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The Spokesman-Review Newspaper
Spokane, Washington  Est. May 19, 1883

New Eastern Washington police officer training campus proposed for Pasco

By Cameron Probert Tri-City Herald

PASCO, Wash. – Pasco may soon be home to a class of 30 new police recruits learning how to enforce the law – but closer to home.

Pasco is one of four spots across Washington state proposed to house a regional law enforcement training center. It would be the only one east of the Cascades. The others are planned for Vancouver, Everett and Bellingham.

Currently, if someone wants to become an officer, first they need to get through a lengthy screening process. Then, after they area hired by an agency they must spend nearly five months at a training academy in Burien.

For many people this is just not possible, Pasco Police Chief Ken Roske said at a news conference this week with Gov. Jay Inslee on a proposal to expand the Criminal Justice Training Commission academy.

“We’re very excited about this,” Roske said. “As we look for viable candidates, there is a segment that we miss because they don’t have the opportunity to relocate for 41/2 months away from their family.”

For Roske, this isn’t just a hypothetical situation. He gave an example of a female applicant he intended to hire, but she couldn’t leave behind her two children, ages 2 and 4, for that long to train in Burien.

Under the proposal, candidates could train at a training center Pasco already has on Clark Street.

The hope is that applicants from the region could commute there for classes during the day and return home at night.

The state Legislature still needs to approve the expansion plan.

“For those who want to keep officers safe and the public safe in interactions, the single best thing you can do is have a well-trained officer, and we are going to have well-trained officers to reduce untoward interactions with our citizens,” Inslee said at the news conference.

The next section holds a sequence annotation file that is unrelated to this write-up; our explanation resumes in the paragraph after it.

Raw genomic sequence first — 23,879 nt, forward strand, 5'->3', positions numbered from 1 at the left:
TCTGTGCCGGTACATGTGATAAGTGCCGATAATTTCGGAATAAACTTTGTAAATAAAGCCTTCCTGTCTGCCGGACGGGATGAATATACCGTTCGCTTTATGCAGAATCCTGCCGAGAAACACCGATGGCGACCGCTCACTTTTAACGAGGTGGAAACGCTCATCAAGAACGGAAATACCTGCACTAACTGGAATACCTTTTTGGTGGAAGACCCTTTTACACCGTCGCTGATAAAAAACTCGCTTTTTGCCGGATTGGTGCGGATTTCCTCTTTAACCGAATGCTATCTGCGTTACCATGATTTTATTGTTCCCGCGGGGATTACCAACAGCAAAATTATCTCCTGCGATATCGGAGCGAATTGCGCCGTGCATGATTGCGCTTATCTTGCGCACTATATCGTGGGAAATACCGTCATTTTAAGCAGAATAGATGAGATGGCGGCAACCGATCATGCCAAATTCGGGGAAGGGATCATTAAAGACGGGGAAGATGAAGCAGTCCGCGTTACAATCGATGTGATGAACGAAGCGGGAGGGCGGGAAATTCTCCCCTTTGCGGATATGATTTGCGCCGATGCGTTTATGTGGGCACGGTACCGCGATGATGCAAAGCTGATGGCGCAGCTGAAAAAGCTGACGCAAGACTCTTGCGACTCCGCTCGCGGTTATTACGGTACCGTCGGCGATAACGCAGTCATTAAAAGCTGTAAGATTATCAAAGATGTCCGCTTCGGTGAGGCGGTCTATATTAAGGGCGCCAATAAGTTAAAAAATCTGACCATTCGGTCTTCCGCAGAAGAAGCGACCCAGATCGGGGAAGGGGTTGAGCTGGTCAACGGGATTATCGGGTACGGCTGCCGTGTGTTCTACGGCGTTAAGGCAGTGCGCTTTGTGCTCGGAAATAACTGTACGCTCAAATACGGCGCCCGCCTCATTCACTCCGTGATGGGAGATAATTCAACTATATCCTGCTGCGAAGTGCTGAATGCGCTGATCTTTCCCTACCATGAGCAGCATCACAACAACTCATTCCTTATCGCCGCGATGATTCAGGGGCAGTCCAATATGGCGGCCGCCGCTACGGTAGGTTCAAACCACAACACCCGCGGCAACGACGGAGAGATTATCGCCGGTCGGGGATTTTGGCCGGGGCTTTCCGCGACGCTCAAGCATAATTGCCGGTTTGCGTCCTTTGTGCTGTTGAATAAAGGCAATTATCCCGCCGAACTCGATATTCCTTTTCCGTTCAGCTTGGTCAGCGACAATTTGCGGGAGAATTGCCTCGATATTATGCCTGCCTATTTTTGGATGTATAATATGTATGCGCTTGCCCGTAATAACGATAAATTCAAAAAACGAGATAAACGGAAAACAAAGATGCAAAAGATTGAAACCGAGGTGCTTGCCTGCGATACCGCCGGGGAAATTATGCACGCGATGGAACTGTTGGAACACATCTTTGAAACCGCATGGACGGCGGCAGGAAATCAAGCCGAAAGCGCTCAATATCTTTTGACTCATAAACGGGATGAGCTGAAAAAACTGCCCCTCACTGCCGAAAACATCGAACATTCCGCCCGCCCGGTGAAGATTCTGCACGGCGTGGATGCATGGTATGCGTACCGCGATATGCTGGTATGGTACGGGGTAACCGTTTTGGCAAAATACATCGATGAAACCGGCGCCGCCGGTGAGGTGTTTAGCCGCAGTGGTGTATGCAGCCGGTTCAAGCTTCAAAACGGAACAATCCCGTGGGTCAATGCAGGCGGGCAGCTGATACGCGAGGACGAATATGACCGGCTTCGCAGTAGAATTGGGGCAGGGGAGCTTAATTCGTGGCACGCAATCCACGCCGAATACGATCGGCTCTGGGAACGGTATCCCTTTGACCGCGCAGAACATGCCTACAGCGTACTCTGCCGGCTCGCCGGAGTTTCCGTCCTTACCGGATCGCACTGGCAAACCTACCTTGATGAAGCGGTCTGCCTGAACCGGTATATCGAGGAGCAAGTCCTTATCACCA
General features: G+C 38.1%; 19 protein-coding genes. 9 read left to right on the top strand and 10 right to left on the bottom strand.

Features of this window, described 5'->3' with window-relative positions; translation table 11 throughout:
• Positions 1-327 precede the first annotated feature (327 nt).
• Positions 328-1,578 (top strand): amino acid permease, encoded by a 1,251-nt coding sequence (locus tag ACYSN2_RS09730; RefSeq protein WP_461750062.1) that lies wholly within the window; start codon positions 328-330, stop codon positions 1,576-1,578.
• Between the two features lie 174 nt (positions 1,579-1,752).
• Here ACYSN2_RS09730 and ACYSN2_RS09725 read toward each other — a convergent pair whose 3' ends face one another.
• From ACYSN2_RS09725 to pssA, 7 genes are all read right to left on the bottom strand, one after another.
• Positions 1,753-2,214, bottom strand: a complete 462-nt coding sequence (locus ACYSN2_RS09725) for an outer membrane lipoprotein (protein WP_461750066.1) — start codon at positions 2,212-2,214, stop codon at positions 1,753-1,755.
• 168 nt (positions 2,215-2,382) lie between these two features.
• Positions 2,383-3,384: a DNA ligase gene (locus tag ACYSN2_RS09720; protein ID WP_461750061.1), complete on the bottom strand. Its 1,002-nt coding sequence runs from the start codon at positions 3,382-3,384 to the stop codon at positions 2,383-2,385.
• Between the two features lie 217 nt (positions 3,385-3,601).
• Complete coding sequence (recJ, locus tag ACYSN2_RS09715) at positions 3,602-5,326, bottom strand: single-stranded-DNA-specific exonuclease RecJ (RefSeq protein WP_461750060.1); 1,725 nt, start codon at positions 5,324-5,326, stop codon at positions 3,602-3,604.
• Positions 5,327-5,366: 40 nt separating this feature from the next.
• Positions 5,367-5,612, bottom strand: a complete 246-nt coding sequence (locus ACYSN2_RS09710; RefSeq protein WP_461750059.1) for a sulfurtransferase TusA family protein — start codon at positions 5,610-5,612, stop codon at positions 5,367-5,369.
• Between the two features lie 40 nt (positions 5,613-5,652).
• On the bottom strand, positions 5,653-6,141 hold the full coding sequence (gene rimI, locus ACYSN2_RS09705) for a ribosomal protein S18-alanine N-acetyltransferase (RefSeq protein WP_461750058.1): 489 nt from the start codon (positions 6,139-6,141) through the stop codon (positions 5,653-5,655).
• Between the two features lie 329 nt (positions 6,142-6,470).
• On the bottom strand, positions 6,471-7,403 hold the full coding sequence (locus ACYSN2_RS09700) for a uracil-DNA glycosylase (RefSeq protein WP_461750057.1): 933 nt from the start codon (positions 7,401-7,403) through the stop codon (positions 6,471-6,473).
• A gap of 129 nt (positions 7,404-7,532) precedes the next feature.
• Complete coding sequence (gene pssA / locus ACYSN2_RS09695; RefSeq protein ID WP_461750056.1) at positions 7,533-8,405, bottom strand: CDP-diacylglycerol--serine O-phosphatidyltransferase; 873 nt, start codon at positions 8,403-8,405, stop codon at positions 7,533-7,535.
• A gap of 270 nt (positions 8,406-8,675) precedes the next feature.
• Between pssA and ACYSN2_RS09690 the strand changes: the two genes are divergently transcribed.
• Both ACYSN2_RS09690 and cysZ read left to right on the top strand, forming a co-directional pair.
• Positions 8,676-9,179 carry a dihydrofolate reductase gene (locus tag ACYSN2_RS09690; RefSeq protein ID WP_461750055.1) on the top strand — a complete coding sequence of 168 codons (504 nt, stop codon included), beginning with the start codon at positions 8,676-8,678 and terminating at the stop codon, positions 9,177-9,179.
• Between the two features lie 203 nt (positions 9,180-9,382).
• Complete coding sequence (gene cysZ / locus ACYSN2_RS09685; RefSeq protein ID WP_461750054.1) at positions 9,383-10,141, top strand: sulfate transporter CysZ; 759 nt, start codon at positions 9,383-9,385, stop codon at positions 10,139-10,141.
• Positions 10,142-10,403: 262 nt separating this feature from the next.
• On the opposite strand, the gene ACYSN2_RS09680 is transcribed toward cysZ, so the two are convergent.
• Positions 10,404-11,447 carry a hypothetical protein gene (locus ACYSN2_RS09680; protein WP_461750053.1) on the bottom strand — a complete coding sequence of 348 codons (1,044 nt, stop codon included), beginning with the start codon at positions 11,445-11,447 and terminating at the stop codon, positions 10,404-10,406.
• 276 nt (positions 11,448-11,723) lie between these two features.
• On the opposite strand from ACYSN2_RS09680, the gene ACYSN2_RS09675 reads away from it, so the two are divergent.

Sen. John Lovck, D-Mill Creek, expects to introduce the plan when the session starts in January. He is still working out details on costs.

“Cost is not going to be the issue,” Lovick said at the news conference. “This is something that we need to do.”

Officer shortages

The new centers can’t come soon enough, said Lovick and Inslee.

The Washington State Association of Sheriffs and Police Chiefs reported earlier this week there were 495 fewer officers across the state in 2021 than the year before.

Washington already had the fewest officers per capita in the nation.

Wenatchee police Chief Steve Crown said the regional academies won’t solve all of the challenges facing recruitment efforts, but it would help alleviate one of the barriers.

While Eastern Washington agencies have more success than those on the West Side , Tri-City police agencies are still struggling to fill openings.

Pasco Police Department is trying to fill seven positions and a quick poll of all the Tri-City agencies found that area agencies are down 30 to 50 people, Roske said.

Filling those spots is made more complicated by the lack of openings at the Burien academy. There is a four-month waiting list to get into the academy, and 134 officer candidates waiting to be trained.

Roske pointed out this new center in Pasco would help diversify the police force. He said often young adults are sometimes the only English speakers in their family and can’t be away from their extended families for 19 weeks.

“What we’re also missing is the cultural diversity that would bring,” he said. “Not only from different walks of life, but from those people who normally want to serve a community but just can’t relocate.”

And by keeping them closer to the communities where they will serve, new officers from other areas would have a chance to become part of the community while they’re still in the academy.

Also, the hope is that this more diverse workforce will help with recruiting more officers in the future, Roske said.